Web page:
Dads: You're Only Worth Half of What Mom's Worth. Happy Father's Day.

Family Matters on 06.16.11
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This Sunday, dads all over the country will see firsthand just how appreciated they are thanks to all Father’s Day gifts they’ll receive. Yet as much as these patriarchs are valued, their true worth is only about half that of that of moms. 

At least according to, which does an annual survey to estimate what a father should earn per year. To arrive at that number, they polled over 1,000 dads, both the working and the stay-at-home variety, then used the answers they provided in conjunction with something called the “Certified Compensation Professional benchmarking principals.” (Um, I was under the impression there’d be no math?)

According to the survey, working dads put in 30.6 parenting hours per week, thus translating to a $33,858 annual salary. The stay-at-home dads parented for 52.9 hours per week which equates to $60,128 per year. Not too bad, I suppose, if you’re into putting a price tag on something like that. 

Yet the amount is paltry compared to the would-be pay of stay-at-home moms. And we know this because surveyed the mommies in May and they reported parenting 96.6 hours per week, thus garnering a $115,432 a year. (It’s unclear if some those earnings go toward subcontractors such as Rent-a-Grandma.) 

What about working moms, you ask? They reported parenting for 55.9 hours in addition to the presumed 40 they clocked at their “real jobs” (talk about your work-life balance), thus entitling them to a salary of $63,472.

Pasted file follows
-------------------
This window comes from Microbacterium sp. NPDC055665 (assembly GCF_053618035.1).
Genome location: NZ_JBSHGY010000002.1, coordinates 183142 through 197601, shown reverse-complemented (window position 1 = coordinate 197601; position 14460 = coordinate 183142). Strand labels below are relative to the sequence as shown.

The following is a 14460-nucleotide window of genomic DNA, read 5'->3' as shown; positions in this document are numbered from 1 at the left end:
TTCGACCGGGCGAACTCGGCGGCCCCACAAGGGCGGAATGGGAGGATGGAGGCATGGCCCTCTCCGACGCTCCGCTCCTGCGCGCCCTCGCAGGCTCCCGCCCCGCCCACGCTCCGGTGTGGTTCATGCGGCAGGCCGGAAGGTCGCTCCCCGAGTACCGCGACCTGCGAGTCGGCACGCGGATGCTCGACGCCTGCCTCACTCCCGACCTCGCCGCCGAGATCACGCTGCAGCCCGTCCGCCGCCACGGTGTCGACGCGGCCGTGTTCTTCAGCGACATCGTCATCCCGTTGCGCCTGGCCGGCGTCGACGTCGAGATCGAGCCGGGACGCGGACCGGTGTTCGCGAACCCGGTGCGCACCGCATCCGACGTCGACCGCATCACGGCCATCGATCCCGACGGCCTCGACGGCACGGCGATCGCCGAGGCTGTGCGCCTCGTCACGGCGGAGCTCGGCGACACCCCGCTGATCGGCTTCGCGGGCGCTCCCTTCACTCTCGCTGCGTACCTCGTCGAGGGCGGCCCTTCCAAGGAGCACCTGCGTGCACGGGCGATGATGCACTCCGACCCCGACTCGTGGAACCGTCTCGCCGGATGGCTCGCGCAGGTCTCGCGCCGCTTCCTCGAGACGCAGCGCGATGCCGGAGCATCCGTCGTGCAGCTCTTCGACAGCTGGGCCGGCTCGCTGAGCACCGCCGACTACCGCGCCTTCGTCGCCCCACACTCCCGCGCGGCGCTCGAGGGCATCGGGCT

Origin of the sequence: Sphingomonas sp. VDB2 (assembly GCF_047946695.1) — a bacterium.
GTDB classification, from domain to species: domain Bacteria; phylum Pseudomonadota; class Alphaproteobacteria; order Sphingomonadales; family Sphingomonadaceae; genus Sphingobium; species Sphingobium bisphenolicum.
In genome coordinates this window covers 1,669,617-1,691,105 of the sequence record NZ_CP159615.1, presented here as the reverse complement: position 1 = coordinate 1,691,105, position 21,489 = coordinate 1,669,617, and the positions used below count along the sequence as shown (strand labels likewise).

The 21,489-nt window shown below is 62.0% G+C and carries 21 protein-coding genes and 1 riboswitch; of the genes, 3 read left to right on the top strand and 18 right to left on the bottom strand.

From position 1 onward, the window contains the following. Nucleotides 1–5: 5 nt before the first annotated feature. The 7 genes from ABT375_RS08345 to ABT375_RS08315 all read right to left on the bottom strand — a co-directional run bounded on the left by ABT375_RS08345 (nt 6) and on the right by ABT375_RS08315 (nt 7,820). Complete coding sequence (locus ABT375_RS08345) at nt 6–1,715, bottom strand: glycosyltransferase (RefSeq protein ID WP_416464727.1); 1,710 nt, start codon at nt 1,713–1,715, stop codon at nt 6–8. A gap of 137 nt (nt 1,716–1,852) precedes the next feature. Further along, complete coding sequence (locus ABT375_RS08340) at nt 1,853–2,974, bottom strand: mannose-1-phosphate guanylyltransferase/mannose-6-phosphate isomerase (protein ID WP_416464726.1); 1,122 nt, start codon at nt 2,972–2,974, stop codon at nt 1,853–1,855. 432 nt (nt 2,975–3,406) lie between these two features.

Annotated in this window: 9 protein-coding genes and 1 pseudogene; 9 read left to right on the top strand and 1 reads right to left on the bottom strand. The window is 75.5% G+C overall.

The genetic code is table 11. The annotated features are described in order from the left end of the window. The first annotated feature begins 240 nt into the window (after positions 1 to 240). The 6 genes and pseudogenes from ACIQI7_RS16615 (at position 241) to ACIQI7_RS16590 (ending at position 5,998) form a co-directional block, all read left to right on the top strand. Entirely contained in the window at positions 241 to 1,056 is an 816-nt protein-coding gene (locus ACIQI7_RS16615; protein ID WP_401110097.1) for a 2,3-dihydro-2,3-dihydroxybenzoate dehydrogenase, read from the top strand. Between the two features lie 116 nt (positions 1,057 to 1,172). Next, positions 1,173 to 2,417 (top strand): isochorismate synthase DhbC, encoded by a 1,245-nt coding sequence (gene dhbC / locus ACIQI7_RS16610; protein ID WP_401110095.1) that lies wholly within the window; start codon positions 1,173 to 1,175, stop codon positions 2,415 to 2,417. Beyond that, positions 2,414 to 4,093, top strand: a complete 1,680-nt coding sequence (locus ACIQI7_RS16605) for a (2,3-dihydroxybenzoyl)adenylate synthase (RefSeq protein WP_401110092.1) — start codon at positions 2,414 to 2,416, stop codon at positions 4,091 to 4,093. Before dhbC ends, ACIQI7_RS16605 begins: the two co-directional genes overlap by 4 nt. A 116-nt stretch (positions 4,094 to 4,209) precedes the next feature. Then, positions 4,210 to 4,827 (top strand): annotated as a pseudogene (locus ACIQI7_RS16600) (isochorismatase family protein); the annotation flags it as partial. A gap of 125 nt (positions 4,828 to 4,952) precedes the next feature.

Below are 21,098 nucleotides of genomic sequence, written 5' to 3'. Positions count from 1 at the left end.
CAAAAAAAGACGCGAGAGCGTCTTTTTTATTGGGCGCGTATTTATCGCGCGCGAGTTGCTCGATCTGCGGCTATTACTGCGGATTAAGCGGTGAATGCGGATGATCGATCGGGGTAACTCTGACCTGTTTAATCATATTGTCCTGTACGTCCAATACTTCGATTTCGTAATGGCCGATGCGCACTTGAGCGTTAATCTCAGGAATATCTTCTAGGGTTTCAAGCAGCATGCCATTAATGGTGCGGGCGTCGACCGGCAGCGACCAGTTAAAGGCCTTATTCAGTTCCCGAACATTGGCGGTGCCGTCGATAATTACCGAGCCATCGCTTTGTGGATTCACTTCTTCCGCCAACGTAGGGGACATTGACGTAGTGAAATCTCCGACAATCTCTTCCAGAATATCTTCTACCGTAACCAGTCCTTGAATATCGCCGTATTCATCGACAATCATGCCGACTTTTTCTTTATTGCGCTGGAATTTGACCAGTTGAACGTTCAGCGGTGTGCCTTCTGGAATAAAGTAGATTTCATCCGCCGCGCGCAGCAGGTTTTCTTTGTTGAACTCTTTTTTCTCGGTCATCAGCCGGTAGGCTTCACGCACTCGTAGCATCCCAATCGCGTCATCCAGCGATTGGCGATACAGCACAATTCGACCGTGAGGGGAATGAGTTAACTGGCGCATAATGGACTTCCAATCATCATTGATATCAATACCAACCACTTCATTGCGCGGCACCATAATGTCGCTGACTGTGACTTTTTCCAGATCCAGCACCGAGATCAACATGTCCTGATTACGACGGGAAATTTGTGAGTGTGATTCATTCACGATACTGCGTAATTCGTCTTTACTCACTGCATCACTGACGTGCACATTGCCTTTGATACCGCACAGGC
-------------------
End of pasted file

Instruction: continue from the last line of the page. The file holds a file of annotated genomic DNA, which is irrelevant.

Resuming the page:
Egads, folks. Now, I’m no math major, but how can a working mom earn more for parenting ($63,472) than a stay-at-home dad ($60,128)? One stay-at-home dad has a theory. James Rohl (aka Portland Dad), who authors the fantastic blog Stay at Home Dad PDX, had this to say: 

I believe, on average, stay-at-home dads see working moms as a valued partner and so dads only count the hours they are alone with their kids. But on average, stay-at-home moms count all the time they're with the kids no matter who's there. Even if their husbands are home, the idea is moms are still working and on the job. I don't think that accurately reflects what's really happening. 

Or, maybe moms are just tired of getting the shaft when it comes to pay in the workplace and are, thus, riding the clock a bit at home?

I'm being somewhat facetious, folks. At least about the riding the clock thing. But I do think that James is on to something. That's not to say that a good mom isn't worth every penny of these fictitious salaries. For everyone knows that a good mom is of infinite value. But a good dad is of infinite value, too.

And, for what it's worth, you'll note that half of infinity is still infinity. (There's that math again.) 

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